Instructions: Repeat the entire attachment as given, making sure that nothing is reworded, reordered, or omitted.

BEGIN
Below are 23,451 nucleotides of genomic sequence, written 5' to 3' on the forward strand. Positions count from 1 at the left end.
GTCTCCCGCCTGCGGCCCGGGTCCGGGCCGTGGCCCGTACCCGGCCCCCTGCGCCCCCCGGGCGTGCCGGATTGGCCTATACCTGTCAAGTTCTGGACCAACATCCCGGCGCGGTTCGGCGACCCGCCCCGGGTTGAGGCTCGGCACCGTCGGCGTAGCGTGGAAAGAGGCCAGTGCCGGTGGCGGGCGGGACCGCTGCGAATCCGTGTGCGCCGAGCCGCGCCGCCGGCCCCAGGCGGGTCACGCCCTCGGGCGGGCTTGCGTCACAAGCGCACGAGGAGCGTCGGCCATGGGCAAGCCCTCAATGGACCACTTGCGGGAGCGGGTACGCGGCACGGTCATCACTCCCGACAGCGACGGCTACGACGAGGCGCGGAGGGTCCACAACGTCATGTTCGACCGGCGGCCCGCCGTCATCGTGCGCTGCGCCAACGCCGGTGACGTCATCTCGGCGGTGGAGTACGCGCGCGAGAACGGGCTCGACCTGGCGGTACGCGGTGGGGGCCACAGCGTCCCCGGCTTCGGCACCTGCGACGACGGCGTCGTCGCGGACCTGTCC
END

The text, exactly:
Below are 23,451 nucleotides of genomic sequence, written 5' to 3' on the forward strand. Positions count from 1 at the left end.
GTCTCCCGCCTGCGGCCCGGGTCCGGGCCGTGGCCCGTACCCGGCCCCCTGCGCCCCCCGGGCGTGCCGGATTGGCCTATACCTGTCAAGTTCTGGACCAACATCCCGGCGCGGTTCGGCGACCCGCCCCGGGTTGAGGCTCGGCACCGTCGGCGTAGCGTGGAAAGAGGCCAGTGCCGGTGGCGGGCGGGACCGCTGCGAATCCGTGTGCGCCGAGCCGCGCCGCCGGCCCCAGGCGGGTCACGCCCTCGGGCGGGCTTGCGTCACAAGCGCACGAGGAGCGTCGGCCATGGGCAAGCCCTCAATGGACCACTTGCGGGAGCGGGTACGCGGCACGGTCATCACTCCCGACAGCGACGGCTACGACGAGGCGCGGAGGGTCCACAACGTCATGTTCGACCGGCGGCCCGCCGTCATCGTGCGCTGCGCCAACGCCGGTGACGTCATCTCGGCGGTGGAGTACGCGCGCGAGAACGGGCTCGACCTGGCGGTACGCGGTGGGGGCCACAGCGTCCCCGGCTTCGGCACCTGCGACGACGGCGTCGTCGCGGACCTGTCC